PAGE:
The next time you wake up after a long weekend dreading to go in to the office, just be glad you're not Fiat-Chrysler. (Corporations are people, right?) This morning, the news broke that the government is fining FCA to the tune of $70 million because of their failure to promptly respond to a series of vehicle recalls. Not only that, but FCA is also being forced to buy back about a half million vehicles from consumers.
For starters, they dragged their feet responding to Jeep fuel tank fires on 1993-2004 Grand Cherokees and 2002-2007 Libertys. That resulted in a $150 million dollar wrongful death lawsuit. Then, the National Highway Traffic Safety Administration singled out three recalls for late-model Ram pickups and Dodge/Chrysler SUVs, one for a bad axle that could lock up and one for broken steering tie rods, and said they violated the Safety Act. According to the NHTSA, Fiat-Chrysler waited too long to act on the problems and fix the vehicles, resulting in them being forced to buy back 578,000 vehicles at a 10% premium. After they fix the vehicles, FCA will be allowed to resell them.
“Fiat Chrysler’s pattern of poor performance put millions of its customers, and the driving public, at risk,” NHTSA Administrator Mark Rosekind said in a statement. “This action will provide relief to owners of defective vehicles, will help improve recall performance throughout the auto industry, and gives Fiat Chrysler the opportunity to embrace a proactive safety culture.”
Apparently most owners of the affected Jeeps have never tried to get the problem fixed, so by simply bringing their vehicles to the dealer, they will receive $100 gift cards from FCA. In addition, the NHTSA is forcing FCA to be at the vanguard of new safety practice regulations and education about recall techniques. It also has to set up a recall website and conduct surveys on customer satisfaction after any subsequent recalls. To accomplish all of this, FCA must spend at least $20 million over the course of three years.
The quote directly from FCA reads:
In the consent order, FCA US has agreed to additional remedies for three recall campaigns covering approximately half a million vehicles, primarily 2008 through 2012 chassis cab, 2009 through 2011 light duty and 2008 through 2012 heavy duty Ram Trucks. In each of those campaigns, FCA US will offer to owners whose vehicles have not yet been remedied, as an alternative remedy, to repurchase those vehicles at a price equal to the original purchase price less a reasonable allowance for depreciation plus ten percent. However, customers responding to the recall may continue to keep their vehicles and have them repaired in accordance with the original recall. As of this date, repairs have been completed on well over 60% of the subject vehicles, leaving less than two hundred thousand eligible vehicles. As is expressly provided for under the consent order, FCA intends that any vehicles repurchased will be remedied and resold.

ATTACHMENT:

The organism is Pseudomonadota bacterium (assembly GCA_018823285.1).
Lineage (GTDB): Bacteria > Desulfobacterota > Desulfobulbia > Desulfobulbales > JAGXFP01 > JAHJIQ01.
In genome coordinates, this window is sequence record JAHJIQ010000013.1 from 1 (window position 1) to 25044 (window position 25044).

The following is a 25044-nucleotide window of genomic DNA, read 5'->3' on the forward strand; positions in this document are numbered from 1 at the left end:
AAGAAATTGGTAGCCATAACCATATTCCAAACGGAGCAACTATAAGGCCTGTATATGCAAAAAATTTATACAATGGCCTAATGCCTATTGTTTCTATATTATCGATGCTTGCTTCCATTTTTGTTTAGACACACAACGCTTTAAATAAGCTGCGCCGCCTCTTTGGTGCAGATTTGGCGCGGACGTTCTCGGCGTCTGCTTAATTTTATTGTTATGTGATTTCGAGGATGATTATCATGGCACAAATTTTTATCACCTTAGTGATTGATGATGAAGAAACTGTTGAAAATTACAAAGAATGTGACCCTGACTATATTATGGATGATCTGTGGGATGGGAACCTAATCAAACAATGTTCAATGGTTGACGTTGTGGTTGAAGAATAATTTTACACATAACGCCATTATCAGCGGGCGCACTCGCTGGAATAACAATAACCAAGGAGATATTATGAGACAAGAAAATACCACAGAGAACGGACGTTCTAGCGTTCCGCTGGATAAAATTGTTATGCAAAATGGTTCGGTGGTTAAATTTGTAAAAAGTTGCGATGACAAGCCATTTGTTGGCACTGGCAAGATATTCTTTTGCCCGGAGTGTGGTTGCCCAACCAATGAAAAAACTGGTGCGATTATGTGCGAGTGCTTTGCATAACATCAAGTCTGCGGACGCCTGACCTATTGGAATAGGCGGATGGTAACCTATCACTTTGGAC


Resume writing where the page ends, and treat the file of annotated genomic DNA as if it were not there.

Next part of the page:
So what vehicles are eligible for the buy-back? I’m glad you asked.
- 2008–2012 Dodge/Ram 1500 pickups (265,000 vehicles)
- 2008–2012 Dodge/Ram 4500 and 5500 heavy-duty pickups (35,942 vehicles)
- 2009–2011 Dodge Dakota
- 2009 Dodge Durango
- 2009 Chrysler Aspen
Finally, because of recent Wired report that showed a software vulnerability that would allow a hacker to remotely take control of a vehicle, FCA is recalling another 1.4 million vehicles to fix the problem. Additionally, they are sending out USB drives with the modified firmware that owners will be able to use to fix the security hole themselves—an unconventional method, to be sure. The list of affected models is much longer than the previous list. It includes late-model Ram, Jeep, Dodge, and Chrysler vehicles with the 8.4-inch Uconnect screen:
- 2013-2015 Dodge Viper
- Ram 1500/2500/3500/4500/5500
- 2014-2015 Jeep Cherokee, Grand Cherokee, and Dodge Durango
- 2015 Chrysler 200, 300, and Dodge Charger and Challenger
Like I said, that’s about the worst Monday you could have. If you have any of the affected vehicles, make sure to get in touch with your local dealer to get the problem fixed. If nothing else, you should get a quick $100; who could say no to that?